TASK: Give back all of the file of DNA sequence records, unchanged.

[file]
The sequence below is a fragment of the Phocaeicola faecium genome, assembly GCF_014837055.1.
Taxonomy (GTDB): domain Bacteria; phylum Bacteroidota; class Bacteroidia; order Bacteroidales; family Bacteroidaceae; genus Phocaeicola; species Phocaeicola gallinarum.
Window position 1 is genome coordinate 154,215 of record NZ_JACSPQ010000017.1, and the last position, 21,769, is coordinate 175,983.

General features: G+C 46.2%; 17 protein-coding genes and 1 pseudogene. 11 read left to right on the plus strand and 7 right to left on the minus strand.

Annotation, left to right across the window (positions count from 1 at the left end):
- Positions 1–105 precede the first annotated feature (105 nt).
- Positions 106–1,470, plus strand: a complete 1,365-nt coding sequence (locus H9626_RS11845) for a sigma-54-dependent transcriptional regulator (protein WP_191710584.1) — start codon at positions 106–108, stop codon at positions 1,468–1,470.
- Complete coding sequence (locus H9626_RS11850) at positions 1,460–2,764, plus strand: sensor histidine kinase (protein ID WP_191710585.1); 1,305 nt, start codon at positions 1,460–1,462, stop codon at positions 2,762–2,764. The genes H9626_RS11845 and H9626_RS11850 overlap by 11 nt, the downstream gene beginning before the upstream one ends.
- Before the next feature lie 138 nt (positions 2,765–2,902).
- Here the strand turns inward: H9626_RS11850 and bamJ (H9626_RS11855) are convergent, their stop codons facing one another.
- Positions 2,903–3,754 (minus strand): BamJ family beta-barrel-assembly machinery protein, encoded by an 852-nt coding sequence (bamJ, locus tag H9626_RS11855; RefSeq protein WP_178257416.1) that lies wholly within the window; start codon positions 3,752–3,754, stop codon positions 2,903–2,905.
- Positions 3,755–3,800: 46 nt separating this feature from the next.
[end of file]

The sequence below is a fragment of the Phocaeicola faecium genome, assembly GCF_014837055.1.
Taxonomy (GTDB): domain Bacteria; phylum Bacteroidota; class Bacteroidia; order Bacteroidales; family Bacteroidaceae; genus Phocaeicola; species Phocaeicola gallinarum.
Window position 1 is genome coordinate 154,215 of record NZ_JACSPQ010000017.1, and the last position, 21,769, is coordinate 175,983.

General features: G+C 46.2%; 17 protein-coding genes and 1 pseudogene. 11 read left to right on the plus strand and 7 right to left on the minus strand.

Annotation, left to right across the window (positions count from 1 at the left end):
- Positions 1–105 precede the first annotated feature (105 nt).
- Positions 106–1,470, plus strand: a complete 1,365-nt coding sequence (locus H9626_RS11845) for a sigma-54-dependent transcriptional regulator (protein WP_191710584.1) — start codon at positions 106–108, stop codon at positions 1,468–1,470.
- Complete coding sequence (locus H9626_RS11850) at positions 1,460–2,764, plus strand: sensor histidine kinase (protein ID WP_191710585.1); 1,305 nt, start codon at positions 1,460–1,462, stop codon at positions 2,762–2,764. The genes H9626_RS11845 and H9626_RS11850 overlap by 11 nt, the downstream gene beginning before the upstream one ends.
- Before the next feature lie 138 nt (positions 2,765–2,902).
- Here the strand turns inward: H9626_RS11850 and bamJ (H9626_RS11855) are convergent, their stop codons facing one another.
- Positions 2,903–3,754 (minus strand): BamJ family beta-barrel-assembly machinery protein, encoded by an 852-nt coding sequence (bamJ, locus tag H9626_RS11855; RefSeq protein WP_178257416.1) that lies wholly within the window; start codon positions 3,752–3,754, stop codon positions 2,903–2,905.
- Positions 3,755–3,800: 46 nt separating this feature from the next.